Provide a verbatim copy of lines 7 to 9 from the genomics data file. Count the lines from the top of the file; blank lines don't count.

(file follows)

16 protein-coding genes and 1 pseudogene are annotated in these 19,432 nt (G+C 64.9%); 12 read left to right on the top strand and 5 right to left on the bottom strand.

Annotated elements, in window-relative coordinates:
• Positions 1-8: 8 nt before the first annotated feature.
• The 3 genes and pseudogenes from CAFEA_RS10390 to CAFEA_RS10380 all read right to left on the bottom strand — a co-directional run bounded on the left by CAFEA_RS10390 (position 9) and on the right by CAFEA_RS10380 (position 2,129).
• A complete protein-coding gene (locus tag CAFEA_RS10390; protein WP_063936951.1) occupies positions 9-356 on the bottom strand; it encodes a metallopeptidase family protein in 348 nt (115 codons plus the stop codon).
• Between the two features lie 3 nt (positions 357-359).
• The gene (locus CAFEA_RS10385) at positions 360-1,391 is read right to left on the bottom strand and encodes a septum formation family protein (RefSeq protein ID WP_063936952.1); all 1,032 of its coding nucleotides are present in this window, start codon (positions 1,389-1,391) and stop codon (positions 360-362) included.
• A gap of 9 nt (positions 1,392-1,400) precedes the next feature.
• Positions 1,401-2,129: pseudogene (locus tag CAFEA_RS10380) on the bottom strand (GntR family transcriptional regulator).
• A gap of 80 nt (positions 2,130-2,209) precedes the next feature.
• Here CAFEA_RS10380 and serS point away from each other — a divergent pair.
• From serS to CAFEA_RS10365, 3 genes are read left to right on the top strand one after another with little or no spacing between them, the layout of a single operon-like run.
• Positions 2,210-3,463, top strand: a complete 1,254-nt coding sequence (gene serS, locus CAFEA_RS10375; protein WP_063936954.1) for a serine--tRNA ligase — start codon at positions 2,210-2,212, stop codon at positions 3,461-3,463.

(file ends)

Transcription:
• The gene (locus CAFEA_RS10385) at positions 360-1,391 is read right to left on the bottom strand and encodes a septum formation family protein (RefSeq protein ID WP_063936952.1); all 1,032 of its coding nucleotides are present in this window, start codon (positions 1,389-1,391) and stop codon (positions 360-362) included.
• A gap of 9 nt (positions 1,392-1,400) precedes the next feature.
• Positions 1,401-2,129: pseudogene (locus tag CAFEA_RS10380) on the bottom strand (GntR family transcriptional regulator).